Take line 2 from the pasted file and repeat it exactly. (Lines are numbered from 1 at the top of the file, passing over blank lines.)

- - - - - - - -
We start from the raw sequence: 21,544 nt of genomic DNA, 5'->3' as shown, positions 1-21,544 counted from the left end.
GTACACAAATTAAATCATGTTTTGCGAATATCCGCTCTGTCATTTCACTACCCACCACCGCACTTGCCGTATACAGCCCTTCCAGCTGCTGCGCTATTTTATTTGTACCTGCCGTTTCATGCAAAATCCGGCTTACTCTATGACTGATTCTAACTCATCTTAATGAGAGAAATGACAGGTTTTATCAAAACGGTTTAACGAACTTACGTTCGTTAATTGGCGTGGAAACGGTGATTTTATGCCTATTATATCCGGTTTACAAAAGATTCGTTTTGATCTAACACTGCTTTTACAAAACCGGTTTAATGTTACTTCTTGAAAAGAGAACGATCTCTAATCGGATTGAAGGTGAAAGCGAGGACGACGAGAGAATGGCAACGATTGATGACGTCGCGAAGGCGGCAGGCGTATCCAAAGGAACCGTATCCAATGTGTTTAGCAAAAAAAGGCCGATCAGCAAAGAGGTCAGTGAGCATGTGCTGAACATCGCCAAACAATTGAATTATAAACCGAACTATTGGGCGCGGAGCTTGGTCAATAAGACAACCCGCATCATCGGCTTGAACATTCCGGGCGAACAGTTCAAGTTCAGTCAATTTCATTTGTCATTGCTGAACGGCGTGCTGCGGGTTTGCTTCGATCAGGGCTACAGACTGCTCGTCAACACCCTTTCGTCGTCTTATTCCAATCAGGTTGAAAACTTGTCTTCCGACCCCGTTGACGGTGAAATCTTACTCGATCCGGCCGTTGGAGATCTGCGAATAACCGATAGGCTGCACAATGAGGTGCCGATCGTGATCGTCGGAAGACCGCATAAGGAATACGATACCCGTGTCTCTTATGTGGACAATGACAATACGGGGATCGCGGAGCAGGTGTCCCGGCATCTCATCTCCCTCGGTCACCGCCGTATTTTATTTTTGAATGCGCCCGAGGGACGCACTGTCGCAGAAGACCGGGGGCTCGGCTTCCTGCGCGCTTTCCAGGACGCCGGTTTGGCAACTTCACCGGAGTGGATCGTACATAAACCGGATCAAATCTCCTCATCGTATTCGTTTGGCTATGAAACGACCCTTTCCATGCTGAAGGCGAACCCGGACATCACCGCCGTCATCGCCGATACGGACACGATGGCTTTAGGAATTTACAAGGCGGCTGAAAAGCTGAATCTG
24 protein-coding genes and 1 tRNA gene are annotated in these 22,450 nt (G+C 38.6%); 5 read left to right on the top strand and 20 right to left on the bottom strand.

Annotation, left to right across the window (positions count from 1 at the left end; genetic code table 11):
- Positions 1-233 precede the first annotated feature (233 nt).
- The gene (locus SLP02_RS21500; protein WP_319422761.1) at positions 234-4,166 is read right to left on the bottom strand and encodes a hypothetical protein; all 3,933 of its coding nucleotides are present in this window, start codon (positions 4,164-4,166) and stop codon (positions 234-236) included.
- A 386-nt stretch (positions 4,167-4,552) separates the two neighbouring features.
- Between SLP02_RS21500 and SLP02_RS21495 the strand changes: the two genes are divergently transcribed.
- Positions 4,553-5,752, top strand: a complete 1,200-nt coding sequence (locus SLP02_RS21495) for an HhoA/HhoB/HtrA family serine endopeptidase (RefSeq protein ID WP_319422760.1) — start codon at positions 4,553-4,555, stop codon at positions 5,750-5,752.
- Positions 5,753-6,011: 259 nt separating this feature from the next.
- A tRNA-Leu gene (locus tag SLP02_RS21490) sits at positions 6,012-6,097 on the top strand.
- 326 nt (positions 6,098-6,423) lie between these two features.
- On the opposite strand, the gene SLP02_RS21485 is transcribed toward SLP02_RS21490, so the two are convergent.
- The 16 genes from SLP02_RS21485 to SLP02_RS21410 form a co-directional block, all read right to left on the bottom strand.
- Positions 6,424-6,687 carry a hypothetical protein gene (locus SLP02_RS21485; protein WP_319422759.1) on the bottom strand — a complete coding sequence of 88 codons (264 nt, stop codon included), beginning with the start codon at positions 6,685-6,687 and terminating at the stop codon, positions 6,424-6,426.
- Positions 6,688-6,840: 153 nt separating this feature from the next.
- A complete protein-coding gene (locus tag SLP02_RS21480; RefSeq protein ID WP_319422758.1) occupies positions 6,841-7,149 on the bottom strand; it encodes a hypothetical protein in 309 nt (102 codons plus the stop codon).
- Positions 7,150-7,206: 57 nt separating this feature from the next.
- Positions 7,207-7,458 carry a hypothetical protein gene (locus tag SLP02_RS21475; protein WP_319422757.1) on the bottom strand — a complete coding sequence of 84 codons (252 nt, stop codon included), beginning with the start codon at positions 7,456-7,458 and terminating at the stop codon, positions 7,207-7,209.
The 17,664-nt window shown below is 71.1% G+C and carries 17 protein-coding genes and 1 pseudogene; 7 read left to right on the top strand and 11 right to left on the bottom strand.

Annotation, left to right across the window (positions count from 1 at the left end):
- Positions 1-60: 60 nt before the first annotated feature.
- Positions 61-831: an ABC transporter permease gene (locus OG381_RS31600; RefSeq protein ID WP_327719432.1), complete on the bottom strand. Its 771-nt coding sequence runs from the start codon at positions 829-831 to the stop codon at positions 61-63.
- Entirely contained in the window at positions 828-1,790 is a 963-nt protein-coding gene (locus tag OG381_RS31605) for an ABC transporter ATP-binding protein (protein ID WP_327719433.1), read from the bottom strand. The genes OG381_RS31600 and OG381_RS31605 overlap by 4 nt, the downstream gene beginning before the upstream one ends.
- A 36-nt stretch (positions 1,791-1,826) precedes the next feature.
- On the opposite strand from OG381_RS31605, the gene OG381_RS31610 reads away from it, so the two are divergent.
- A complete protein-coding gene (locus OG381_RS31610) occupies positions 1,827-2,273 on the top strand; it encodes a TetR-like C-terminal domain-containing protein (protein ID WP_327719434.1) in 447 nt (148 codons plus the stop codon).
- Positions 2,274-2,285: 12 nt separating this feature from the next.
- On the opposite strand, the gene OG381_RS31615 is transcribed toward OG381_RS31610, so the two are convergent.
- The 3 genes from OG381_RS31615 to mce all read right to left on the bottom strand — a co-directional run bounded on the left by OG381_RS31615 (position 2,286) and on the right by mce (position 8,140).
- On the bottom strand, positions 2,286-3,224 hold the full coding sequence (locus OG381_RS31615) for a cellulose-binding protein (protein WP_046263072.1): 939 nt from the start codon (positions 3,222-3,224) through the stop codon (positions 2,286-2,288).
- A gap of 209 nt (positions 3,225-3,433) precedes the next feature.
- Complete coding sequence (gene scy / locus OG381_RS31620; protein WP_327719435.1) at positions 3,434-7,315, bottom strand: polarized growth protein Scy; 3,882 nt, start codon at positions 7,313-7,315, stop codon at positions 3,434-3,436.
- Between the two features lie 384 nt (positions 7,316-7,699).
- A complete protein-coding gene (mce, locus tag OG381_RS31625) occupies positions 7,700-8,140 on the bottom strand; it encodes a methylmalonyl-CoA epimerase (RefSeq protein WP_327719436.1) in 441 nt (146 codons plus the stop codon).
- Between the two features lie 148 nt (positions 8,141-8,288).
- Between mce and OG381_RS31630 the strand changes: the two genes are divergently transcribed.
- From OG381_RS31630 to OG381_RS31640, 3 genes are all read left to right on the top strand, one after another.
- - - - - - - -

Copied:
GTACACAAATTAAATCATGTTTTGCGAATATCCGCTCTGTCATTTCACTACCCACCACCGCACTTGCCGTATACAGCCCTTCCAGCTGCTGCGCTATTTTATTTGTACCTGCCGTTTCATGCAAAATCCGGCTTACTCTATGACTGATTCTAACTCATCTTAATGAGAGAAATGACAGGTTTTATCAAAACGGTTTAACGAACTTACGTTCGTTAATTGGCGTGGAAACGGTGATTTTATGCCTATTATATCCGGTTTACAAAAGATTCGTTTTGATCTAACACTGCTTTTACAAAACCGGTTTAATGTTACTTCTTGAAAAGAGAACGATCTCTAATCGGATTGAAGGTGAAAGCGAGGACGACGAGAGAATGGCAACGATTGATGACGTCGCGAAGGCGGCAGGCGTATCCAAAGGAACCGTATCCAATGTGTTTAGCAAAAAAAGGCCGATCAGCAAAGAGGTCAGTGAGCATGTGCTGAACATCGCCAAACAATTGAATTATAAACCGAACTATTGGGCGCGGAGCTTGGTCAATAAGACAACCCGCATCATCGGCTTGAACATTCCGGGCGAACAGTTCAAGTTCAGTCAATTTCATTTGTCATTGCTGAACGGCGTGCTGCGGGTTTGCTTCGATCAGGGCTACAGACTGCTCGTCAACACCCTTTCGTCGTCTTATTCCAATCAGGTTGAAAACTTGTCTTCCGACCCCGTTGACGGTGAAATCTTACTCGATCCGGCCGTTGGAGATCTGCGAATAACCGATAGGCTGCACAATGAGGTGCCGATCGTGATCGTCGGAAGACCGCATAAGGAATACGATACCCGTGTCTCTTATGTGGACAATGACAATACGGGGATCGCGGAGCAGGTGTCCCGGCATCTCATCTCCCTCGGTCACCGCCGTATTTTATTTTTGAATGCGCCCGAGGGACGCACTGTCGCAGAAGACCGGGGGCTCGGCTTCCTGCGCGCTTTCCAGGACGCCGGTTTGGCAACTTCACCGGAGTGGATCGTACATAAACCGGATCAAATCTCCTCATCGTATTCGTTTGGCTATGAAACGACCCTTTCCATGCTGAAGGCGAACCCGGACATCACCGCCGTCATCGCCGATACGGACACGATGGCTTTAGGAATTTACAAGGCGGCTGAAAAGCTGAATCTG